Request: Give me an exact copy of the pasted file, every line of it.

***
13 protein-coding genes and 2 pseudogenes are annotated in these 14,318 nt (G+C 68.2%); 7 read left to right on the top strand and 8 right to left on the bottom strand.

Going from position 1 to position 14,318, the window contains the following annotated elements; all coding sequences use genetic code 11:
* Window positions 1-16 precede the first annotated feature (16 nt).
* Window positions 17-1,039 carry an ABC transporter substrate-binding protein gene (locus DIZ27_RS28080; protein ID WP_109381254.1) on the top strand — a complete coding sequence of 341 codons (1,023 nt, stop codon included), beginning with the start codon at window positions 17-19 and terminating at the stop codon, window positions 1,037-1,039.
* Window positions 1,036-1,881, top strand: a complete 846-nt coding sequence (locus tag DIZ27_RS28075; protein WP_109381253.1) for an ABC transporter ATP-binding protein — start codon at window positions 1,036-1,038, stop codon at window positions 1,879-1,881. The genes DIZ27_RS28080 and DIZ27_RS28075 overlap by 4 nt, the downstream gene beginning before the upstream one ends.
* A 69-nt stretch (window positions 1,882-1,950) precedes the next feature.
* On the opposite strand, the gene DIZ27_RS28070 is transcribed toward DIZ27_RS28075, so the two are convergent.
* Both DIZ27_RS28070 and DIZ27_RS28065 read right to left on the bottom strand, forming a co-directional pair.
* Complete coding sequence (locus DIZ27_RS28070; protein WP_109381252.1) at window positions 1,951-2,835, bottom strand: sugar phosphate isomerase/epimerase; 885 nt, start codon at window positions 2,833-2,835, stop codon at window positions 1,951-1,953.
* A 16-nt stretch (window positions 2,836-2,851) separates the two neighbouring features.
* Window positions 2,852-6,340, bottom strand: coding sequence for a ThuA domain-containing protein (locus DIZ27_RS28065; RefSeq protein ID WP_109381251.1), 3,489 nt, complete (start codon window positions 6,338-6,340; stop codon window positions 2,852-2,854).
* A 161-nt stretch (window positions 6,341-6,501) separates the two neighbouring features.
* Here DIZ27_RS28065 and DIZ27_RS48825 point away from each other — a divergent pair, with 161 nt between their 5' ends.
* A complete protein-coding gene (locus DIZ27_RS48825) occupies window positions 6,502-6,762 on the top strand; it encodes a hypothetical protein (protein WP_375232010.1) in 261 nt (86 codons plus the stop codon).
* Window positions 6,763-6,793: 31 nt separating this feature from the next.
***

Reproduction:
13 protein-coding genes and 2 pseudogenes are annotated in these 14,318 nt (G+C 68.2%); 7 read left to right on the top strand and 8 right to left on the bottom strand.

Going from position 1 to position 14,318, the window contains the following annotated elements; all coding sequences use genetic code 11:
* Window positions 1-16 precede the first annotated feature (16 nt).
* Window positions 17-1,039 carry an ABC transporter substrate-binding protein gene (locus DIZ27_RS28080; protein ID WP_109381254.1) on the top strand — a complete coding sequence of 341 codons (1,023 nt, stop codon included), beginning with the start codon at window positions 17-19 and terminating at the stop codon, window positions 1,037-1,039.
* Window positions 1,036-1,881, top strand: a complete 846-nt coding sequence (locus tag DIZ27_RS28075; protein WP_109381253.1) for an ABC transporter ATP-binding protein — start codon at window positions 1,036-1,038, stop codon at window positions 1,879-1,881. The genes DIZ27_RS28080 and DIZ27_RS28075 overlap by 4 nt, the downstream gene beginning before the upstream one ends.
* A 69-nt stretch (window positions 1,882-1,950) precedes the next feature.
* On the opposite strand, the gene DIZ27_RS28070 is transcribed toward DIZ27_RS28075, so the two are convergent.
* Both DIZ27_RS28070 and DIZ27_RS28065 read right to left on the bottom strand, forming a co-directional pair.
* Complete coding sequence (locus DIZ27_RS28070; protein WP_109381252.1) at window positions 1,951-2,835, bottom strand: sugar phosphate isomerase/epimerase; 885 nt, start codon at window positions 2,833-2,835, stop codon at window positions 1,951-1,953.
* A 16-nt stretch (window positions 2,836-2,851) separates the two neighbouring features.
* Window positions 2,852-6,340, bottom strand: coding sequence for a ThuA domain-containing protein (locus DIZ27_RS28065; RefSeq protein ID WP_109381251.1), 3,489 nt, complete (start codon window positions 6,338-6,340; stop codon window positions 2,852-2,854).
* A 161-nt stretch (window positions 6,341-6,501) separates the two neighbouring features.
* Here DIZ27_RS28065 and DIZ27_RS48825 point away from each other — a divergent pair, with 161 nt between their 5' ends.
* A complete protein-coding gene (locus DIZ27_RS48825) occupies window positions 6,502-6,762 on the top strand; it encodes a hypothetical protein (protein WP_375232010.1) in 261 nt (86 codons plus the stop codon).
* Window positions 6,763-6,793: 31 nt separating this feature from the next.